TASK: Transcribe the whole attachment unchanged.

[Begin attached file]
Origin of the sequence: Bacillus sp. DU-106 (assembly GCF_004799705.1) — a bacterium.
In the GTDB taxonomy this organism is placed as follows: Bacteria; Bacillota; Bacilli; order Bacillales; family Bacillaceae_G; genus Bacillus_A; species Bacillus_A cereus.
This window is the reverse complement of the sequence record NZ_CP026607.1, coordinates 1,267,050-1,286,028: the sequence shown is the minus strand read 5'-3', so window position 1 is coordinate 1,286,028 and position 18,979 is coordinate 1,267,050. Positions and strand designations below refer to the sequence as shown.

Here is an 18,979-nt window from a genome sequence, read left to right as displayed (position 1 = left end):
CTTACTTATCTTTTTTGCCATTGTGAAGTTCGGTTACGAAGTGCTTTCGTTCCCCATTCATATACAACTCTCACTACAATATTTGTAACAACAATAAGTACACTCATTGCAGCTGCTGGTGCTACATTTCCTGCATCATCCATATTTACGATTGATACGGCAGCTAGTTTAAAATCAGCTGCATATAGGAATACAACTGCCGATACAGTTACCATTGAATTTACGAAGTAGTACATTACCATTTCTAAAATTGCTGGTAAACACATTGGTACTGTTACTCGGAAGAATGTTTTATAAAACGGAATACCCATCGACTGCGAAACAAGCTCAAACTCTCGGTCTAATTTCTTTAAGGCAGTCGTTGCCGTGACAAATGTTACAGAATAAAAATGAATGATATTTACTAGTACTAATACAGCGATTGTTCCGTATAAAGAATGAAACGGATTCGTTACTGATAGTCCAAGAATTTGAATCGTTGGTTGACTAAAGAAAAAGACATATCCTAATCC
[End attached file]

Origin of the sequence: Bacillus sp. DU-106 (assembly GCF_004799705.1) — a bacterium.
In the GTDB taxonomy this organism is placed as follows: Bacteria; Bacillota; Bacilli; order Bacillales; family Bacillaceae_G; genus Bacillus_A; species Bacillus_A cereus.
This window is the reverse complement of the sequence record NZ_CP026607.1, coordinates 1,267,050-1,286,028: the sequence shown is the minus strand read 5'-3', so window position 1 is coordinate 1,286,028 and position 18,979 is coordinate 1,267,050. Positions and strand designations below refer to the sequence as shown.

Here is an 18,979-nt window from a genome sequence, read left to right as displayed (position 1 = left end):
CTTACTTATCTTTTTTGCCATTGTGAAGTTCGGTTACGAAGTGCTTTCGTTCCCCATTCATATACAACTCTCACTACAATATTTGTAACAACAATAAGTACACTCATTGCAGCTGCTGGTGCTACATTTCCTGCATCATCCATATTTACGATTGATACGGCAGCTAGTTTAAAATCAGCTGCATATAGGAATACAACTGCCGATACAGTTACCATTGAATTTACGAAGTAGTACATTACCATTTCTAAAATTGCTGGTAAACACATTGGTACTGTTACTCGGAAGAATGTTTTATAAAACGGAATACCCATCGACTGCGAAACAAGCTCAAACTCTCGGTCTAATTTCTTTAAGGCAGTCGTTGCCGTGACAAATGTTACAGAATAAAAATGAATGATATTTACTAGTACTAATACAGCGATTGTTCCGTATAAAGAATGAAACGGATTCGTTACTGATAGTCCAAGAATTTGAATCGTTGGTTGACTAAAGAAAAAGACATATCCTAATCC